Hundreds of patients reporting chronic pain are being left to suffer for more than four months before even being seen as key targets are missed in Scotland’s NHS, new figures have revealed.

According to the figures, more than one-third of chronic pain patients had to wait more than 18 weeks for their first appointment after being referred.

The official national standard is chronic pain sufferers should wait no longer than 18 weeks to be seen.

But statistics published by ISD Scotland show hundreds of people are having to wait longer.

The official figures show that, of the 3,227 patients who were seen for their first appointment between January 1 and March 31 this year, 1,168 (36 per cent) had been waiting longer than 18 weeks.

Just under 64% attended within 18 weeks of referral, down from 70.8% in the previous quarter.

Of the 4,742 patients who were still waiting for their first appointment on March 31, 653 (13.8%) had been waiting for more than 18 weeks.

The Scottish Government introduced an 18-week standard for being seen for an appointment in 2011.

Now Scottish Labour is demanding a review of chronic pain waiting times, with the party’s health spokeswoman Monica Lennon saying it was “scandalous” that some patients were having to wait more than four months for an appointment.

“Chronic pain waiting times have shown no sign of improvement and now seem to be getting worse,” said Ms Lennon.

“It’s scandalous that thousands of Scots in chronic pain have to wait over four months for their first appointment, and it’s clear that this needs urgent attention.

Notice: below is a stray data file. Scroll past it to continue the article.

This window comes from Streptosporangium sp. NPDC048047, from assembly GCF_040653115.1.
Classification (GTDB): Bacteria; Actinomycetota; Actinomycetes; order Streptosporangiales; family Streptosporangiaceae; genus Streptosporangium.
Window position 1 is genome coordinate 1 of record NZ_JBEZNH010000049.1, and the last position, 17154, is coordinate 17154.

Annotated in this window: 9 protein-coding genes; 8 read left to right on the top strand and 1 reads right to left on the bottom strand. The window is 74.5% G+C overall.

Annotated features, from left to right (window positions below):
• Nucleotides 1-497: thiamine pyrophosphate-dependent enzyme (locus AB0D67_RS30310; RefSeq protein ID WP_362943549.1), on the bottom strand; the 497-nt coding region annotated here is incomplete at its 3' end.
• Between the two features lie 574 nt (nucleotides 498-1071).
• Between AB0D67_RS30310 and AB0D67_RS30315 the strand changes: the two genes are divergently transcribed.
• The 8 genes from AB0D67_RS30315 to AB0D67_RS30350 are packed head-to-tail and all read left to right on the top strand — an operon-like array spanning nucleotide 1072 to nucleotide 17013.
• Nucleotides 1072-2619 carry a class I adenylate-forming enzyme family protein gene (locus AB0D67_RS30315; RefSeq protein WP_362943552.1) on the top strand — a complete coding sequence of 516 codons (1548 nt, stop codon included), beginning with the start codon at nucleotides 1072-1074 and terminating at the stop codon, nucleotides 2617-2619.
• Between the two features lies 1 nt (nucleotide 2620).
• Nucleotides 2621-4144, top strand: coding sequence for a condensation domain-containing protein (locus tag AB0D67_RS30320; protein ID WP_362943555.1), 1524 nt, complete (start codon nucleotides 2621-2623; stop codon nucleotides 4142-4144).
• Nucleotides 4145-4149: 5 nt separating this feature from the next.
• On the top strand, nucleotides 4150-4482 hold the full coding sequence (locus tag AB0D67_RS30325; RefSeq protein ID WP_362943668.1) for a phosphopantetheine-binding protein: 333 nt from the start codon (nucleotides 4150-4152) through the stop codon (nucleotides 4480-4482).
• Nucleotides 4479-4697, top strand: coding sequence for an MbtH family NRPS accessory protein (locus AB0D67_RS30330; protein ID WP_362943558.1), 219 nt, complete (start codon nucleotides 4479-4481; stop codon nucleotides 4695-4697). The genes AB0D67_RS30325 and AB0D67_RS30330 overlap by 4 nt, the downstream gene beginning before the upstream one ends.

“The SNP Government must review why this is happening, and answer tough questions about why, after 12 years in government, chronic pain waiting times are getting worse instead of better.”

Public Health Minister Joe FitzPatrick said the Government was aware that there were areas for improvement.

He said: “Living with chronic pain can be incredibly difficult for sufferers and we are determined to improve services for all those affected. I want to thank all staff for their continued hard work and dedication to delivering these services.

“There are areas in Scotland where everyone referred to a pain clinic for their first treatment appointment is seen within the 18-week standard. However, we know that in some areas there is a need for improvement and we will continue to work with relevant NHS boards to improve performance.

“Scotland is the only part of the UK to routinely publish this data, which is a clear sign of our commitment to making improvements for people living with chronic pain. The Scottish Government has also funded essential work at the University of Dundee to improve the breadth, consistency and quality of chronic pain data available.

“This work will help to develop the necessary high-quality data required to drive improvements to services and reduce waiting times.”

Scottish Conservative health spokesman Miles Briggs said: “This is yet another truly depressing set of figures from the SNP’s health service.

“The SNP’s failure is forcing thousands of patients to wait longer in pain and suffering.

“These waiting times are extremely frustrating for doctors and nurses also.

“The Health Secretary’s promised resources and action plans to tackle these endless waiting times are not working. “This is just another worrying demonstration of the SNP’s inability to run a health service that meets the needs of patients or staff.”

Scottish Liberal Democrat health spokesman Alex Cole-Hamilton said: “For patients battling chronic pain day in, day out, these long waits for treatment must be excruciating.

“Hundreds of people are being made to wait months for help with chronic pain that in many cases is seriously limiting their lives.

“The Health Secretary must do more than just sympathise. She needs to alleviate the pressure on our hardworking NHS professionals by giving them the support and resources they need to get the job done.”